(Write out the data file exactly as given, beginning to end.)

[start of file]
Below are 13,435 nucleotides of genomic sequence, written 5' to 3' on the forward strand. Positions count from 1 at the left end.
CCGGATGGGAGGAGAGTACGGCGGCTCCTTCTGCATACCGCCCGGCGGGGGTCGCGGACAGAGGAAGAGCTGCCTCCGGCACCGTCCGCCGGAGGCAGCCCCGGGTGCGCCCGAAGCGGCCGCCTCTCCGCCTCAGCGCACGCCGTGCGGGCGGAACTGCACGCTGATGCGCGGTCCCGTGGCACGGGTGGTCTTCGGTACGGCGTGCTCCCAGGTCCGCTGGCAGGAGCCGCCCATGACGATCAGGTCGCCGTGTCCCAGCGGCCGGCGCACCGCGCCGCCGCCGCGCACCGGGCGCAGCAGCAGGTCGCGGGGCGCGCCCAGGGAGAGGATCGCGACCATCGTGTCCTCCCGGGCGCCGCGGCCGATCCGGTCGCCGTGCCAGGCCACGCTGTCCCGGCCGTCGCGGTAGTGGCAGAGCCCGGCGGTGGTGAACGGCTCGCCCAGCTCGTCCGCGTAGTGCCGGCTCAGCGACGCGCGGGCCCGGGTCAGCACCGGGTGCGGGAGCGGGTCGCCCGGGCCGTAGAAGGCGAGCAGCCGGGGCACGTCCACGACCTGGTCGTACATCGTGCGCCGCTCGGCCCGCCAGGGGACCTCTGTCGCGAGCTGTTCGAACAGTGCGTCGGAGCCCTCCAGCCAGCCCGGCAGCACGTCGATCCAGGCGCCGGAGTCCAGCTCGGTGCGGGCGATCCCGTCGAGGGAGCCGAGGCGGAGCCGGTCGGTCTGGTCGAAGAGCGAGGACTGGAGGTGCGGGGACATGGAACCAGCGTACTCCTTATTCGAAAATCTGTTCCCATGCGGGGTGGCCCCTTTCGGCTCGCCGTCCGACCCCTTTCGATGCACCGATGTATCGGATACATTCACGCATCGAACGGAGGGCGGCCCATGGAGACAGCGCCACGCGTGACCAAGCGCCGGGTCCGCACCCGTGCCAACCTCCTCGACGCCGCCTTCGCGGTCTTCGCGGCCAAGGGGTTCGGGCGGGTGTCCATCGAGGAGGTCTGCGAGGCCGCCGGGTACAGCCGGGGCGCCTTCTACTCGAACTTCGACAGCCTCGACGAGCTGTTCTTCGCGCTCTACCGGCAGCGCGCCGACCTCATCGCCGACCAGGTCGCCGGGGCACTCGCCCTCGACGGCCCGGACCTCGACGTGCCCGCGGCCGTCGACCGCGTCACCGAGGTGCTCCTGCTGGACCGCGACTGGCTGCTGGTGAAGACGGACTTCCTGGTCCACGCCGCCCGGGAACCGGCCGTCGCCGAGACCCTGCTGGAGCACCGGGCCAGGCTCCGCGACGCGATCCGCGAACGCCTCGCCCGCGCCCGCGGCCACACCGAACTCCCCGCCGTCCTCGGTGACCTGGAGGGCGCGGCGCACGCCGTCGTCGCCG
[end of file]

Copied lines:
Below are 13,435 nucleotides of genomic sequence, written 5' to 3' on the forward strand. Positions count from 1 at the left end.
CCGGATGGGAGGAGAGTACGGCGGCTCCTTCTGCATACCGCCCGGCGGGGGTCGCGGACAGAGGAAGAGCTGCCTCCGGCACCGTCCGCCGGAGGCAGCCCCGGGTGCGCCCGAAGCGGCCGCCTCTCCGCCTCAGCGCACGCCGTGCGGGCGGAACTGCACGCTGATGCGCGGTCCCGTGGCACGGGTGGTCTTCGGTACGGCGTGCTCCCAGGTCCGCTGGCAGGAGCCGCCCATGACGATCAGGTCGCCGTGTCCCAGCGGCCGGCGCACCGCGCCGCCGCCGCGCACCGGGCGCAGCAGCAGGTCGCGGGGCGCGCCCAGGGAGAGGATCGCGACCATCGTGTCCTCCCGGGCGCCGCGGCCGATCCGGTCGCCGTGCCAGGCCACGCTGTCCCGGCCGTCGCGGTAGTGGCAGAGCCCGGCGGTGGTGAACGGCTCGCCCAGCTCGTCCGCGTAGTGCCGGCTCAGCGACGCGCGGGCCCGGGTCAGCACCGGGTGCGGGAGCGGGTCGCCCGGGCCGTAGAAGGCGAGCAGCCGGGGCACGTCCACGACCTGGTCGTACATCGTGCGCCGCTCGGCCCGCCAGGGGACCTCTGTCGCGAGCTGTTCGAACAGTGCGTCGGAGCCCTCCAGCCAGCCCGGCAGCACGTCGATCCAGGCGCCGGAGTCCAGCTCGGTGCGGGCGATCCCGTCGAGGGAGCCGAGGCGGAGCCGGTCGGTCTGGTCGAAGAGCGAGGACTGGAGGTGCGGGGACATGGAACCAGCGTACTCCTTATTCGAAAATCTGTTCCCATGCGGGGTGGCCCCTTTCGGCTCGCCGTCCGACCCCTTTCGATGCACCGATGTATCGGATACATTCACGCATCGAACGGAGGGCGGCCCATGGAGACAGCGCCACGCGTGACCAAGCGCCGGGTCCGCACCCGTGCCAACCTCCTCGACGCCGCCTTCGCGGTCTTCGCGGCCAAGGGGTTCGGGCGGGTGTCCATCGAGGAGGTCTGCGAGGCCGCCGGGTACAGCCGGGGCGCCTTCTACTCGAACTTCGACAGCCTCGACGAGCTGTTCTTCGCGCTCTACCGGCAGCGCGCCGACCTCATCGCCGACCAGGTCGCCGGGGCACTCGCCCTCGACGGCCCGGACCTCGACGTGCCCGCGGCCGTCGACCGCGTCACCGAGGTGCTCCTGCTGGACCGCGACTGGCTGCTGGTGAAGACGGACTTCCTGGTCCACGCCGCCCGGGAACCGGCCGTCGCCGAGACCCTGCTGGAGCACCGGGCCAGGCTCCGCGACGCGATCCGCGAACGCCTCGCCCGCGCCCGCGGCCACACCGAACTCCCCGCCGTCCTCGGTGACCTGGAGGGCGCGGCGCACGCCGTCGTCGCCG